Women in Leadership

Jocelyn Greenky’s Advice on Navigating The World Of Work

By Adrienne SmithJuly 12, 2017

For Jocelyn Greenky, learning how to navigate the workplaces of Manhattan after college didn’t come easily at first, “I came from a small town; I wasn’t prepared for the workforce,” Greenky says. “But every office expected me to know the culture, the office politics and the speak of the industry off the bat. And I thought: where is the book telling me what to do, and what to avoid?”

It’s safe to say that Greenky is an expert on navigating the workplace — so much so that she’s authored a book, The Big Sister’s Guide to the World of Work: The Inside Rules Every Working Girl Must Know. The book pulls on Greenky’s more than 30 years experience in a variety of roles, from co-founding three companies, to acting as the Editorial Director for the world’s largest publisher, to mentoring others through Women of Tomorrow and Everwise.

We connected with Greenky to learn more about her perspective on the changing nature of the workplace, mentorship, office cultures and diversity.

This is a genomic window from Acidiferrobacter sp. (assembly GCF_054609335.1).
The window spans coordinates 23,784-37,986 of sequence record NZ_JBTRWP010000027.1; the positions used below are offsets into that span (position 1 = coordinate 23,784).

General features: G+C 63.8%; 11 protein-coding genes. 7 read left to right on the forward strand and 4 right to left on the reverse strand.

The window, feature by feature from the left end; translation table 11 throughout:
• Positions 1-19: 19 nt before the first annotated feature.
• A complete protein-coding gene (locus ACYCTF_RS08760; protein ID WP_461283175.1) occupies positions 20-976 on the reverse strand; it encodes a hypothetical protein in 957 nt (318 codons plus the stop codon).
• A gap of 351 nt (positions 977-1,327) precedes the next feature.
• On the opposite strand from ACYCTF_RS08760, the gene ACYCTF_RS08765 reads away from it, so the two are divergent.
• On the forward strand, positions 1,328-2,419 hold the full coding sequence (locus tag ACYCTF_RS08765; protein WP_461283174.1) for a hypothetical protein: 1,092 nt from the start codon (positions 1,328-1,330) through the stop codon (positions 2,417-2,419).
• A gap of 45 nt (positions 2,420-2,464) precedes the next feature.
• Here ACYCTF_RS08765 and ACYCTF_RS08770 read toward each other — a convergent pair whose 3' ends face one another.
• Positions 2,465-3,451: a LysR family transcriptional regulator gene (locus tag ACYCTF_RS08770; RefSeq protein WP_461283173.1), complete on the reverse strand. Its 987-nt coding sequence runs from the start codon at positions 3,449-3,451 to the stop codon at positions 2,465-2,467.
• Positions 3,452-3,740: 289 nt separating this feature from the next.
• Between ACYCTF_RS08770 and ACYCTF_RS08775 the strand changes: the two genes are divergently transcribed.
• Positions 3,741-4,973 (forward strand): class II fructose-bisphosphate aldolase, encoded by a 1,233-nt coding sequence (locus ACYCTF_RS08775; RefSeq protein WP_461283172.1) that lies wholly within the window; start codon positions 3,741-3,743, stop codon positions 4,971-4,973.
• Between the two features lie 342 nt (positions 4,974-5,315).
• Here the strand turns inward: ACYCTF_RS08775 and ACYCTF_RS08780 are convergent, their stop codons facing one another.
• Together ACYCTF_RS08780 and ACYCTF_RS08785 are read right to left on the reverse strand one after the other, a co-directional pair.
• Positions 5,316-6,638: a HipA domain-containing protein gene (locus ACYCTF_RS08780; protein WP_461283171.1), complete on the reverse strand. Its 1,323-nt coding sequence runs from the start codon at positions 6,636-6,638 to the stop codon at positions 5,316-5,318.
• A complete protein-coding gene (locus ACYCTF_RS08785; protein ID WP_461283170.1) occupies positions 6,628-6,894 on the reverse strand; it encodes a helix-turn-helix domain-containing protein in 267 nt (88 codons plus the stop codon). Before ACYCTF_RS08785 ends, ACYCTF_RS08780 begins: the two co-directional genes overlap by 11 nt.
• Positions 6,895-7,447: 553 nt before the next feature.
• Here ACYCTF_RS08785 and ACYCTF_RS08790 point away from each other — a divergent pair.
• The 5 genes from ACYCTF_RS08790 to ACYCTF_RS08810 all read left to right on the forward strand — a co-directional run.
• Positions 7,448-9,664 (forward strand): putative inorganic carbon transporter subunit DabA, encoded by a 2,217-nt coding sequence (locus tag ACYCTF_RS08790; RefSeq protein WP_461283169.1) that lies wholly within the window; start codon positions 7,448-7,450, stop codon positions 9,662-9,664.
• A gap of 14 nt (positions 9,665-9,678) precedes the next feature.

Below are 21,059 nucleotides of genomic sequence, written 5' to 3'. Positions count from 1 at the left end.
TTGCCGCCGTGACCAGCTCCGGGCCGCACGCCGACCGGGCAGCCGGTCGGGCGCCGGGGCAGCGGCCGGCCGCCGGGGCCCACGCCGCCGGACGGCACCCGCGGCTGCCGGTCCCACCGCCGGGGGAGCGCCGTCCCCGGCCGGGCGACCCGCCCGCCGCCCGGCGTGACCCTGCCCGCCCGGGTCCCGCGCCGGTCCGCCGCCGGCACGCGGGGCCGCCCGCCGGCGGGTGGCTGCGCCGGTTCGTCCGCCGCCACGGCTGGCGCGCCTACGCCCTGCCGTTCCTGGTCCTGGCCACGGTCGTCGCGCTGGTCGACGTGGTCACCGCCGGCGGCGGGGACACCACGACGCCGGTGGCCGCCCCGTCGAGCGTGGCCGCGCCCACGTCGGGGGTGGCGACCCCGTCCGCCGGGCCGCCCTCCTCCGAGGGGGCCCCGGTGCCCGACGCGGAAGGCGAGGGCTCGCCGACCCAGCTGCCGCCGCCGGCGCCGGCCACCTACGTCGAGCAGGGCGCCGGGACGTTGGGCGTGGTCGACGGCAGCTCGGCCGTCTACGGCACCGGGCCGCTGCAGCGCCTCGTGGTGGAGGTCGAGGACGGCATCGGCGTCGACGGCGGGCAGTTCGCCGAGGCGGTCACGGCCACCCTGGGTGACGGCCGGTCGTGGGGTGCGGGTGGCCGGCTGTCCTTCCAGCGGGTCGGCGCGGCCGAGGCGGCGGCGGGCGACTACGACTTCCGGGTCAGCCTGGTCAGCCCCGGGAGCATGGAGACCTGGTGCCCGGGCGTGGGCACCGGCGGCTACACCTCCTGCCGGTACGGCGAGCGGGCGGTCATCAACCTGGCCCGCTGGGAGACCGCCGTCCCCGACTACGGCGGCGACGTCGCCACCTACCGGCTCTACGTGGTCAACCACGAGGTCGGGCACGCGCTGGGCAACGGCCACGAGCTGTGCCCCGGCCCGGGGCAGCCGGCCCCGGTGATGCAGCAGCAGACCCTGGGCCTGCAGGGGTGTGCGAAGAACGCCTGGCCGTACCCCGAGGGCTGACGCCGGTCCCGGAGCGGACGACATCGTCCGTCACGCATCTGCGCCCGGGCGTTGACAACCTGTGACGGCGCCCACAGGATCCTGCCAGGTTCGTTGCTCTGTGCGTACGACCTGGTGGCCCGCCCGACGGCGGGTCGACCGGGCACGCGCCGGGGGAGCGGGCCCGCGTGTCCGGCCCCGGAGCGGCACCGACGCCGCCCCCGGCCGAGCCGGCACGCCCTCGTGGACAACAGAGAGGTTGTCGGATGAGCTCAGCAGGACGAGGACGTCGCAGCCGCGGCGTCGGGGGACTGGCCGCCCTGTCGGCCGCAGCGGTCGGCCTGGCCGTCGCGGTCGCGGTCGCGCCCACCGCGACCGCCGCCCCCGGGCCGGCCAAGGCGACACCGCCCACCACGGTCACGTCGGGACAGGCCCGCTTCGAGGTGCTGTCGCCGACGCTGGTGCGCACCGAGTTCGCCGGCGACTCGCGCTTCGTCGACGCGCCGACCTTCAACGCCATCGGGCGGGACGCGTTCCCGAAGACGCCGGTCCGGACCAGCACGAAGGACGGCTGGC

Your expertise is in coaching, leadership, navigating office cultures and diversity. Did you have any mentors in your professional background?

I did, but only after I became a senior executive. I didn’t have any mentors in my first three jobs. It didn’t occur to me to trust someone in the workplace who was senior to me but not in my line of reporting.

Once I secured that first mentor, I realized how important they would be down the road. If there was anything at work I needed to be aware of — issues with my boss, a lack of clarity around job security, whatever — my mentors would tell me first. They would have my back. And they would speak up for me. That’s the key, is to make sure you connect with someone who is senior but not your boss. Your boss can leave or get fired at anytime. These people will back you up if you are worth it.

As a mentor, do you see common challenges with the proteges you work with?

A lot of people ask themselves, ‘Why doesn’t my boss like me?’ This happens even at the very senior levels. It may seem obvious, but some of the advice I share boils down to learning how to get along with people — which all boils down to the culture you’re in and the cultural background of the boss.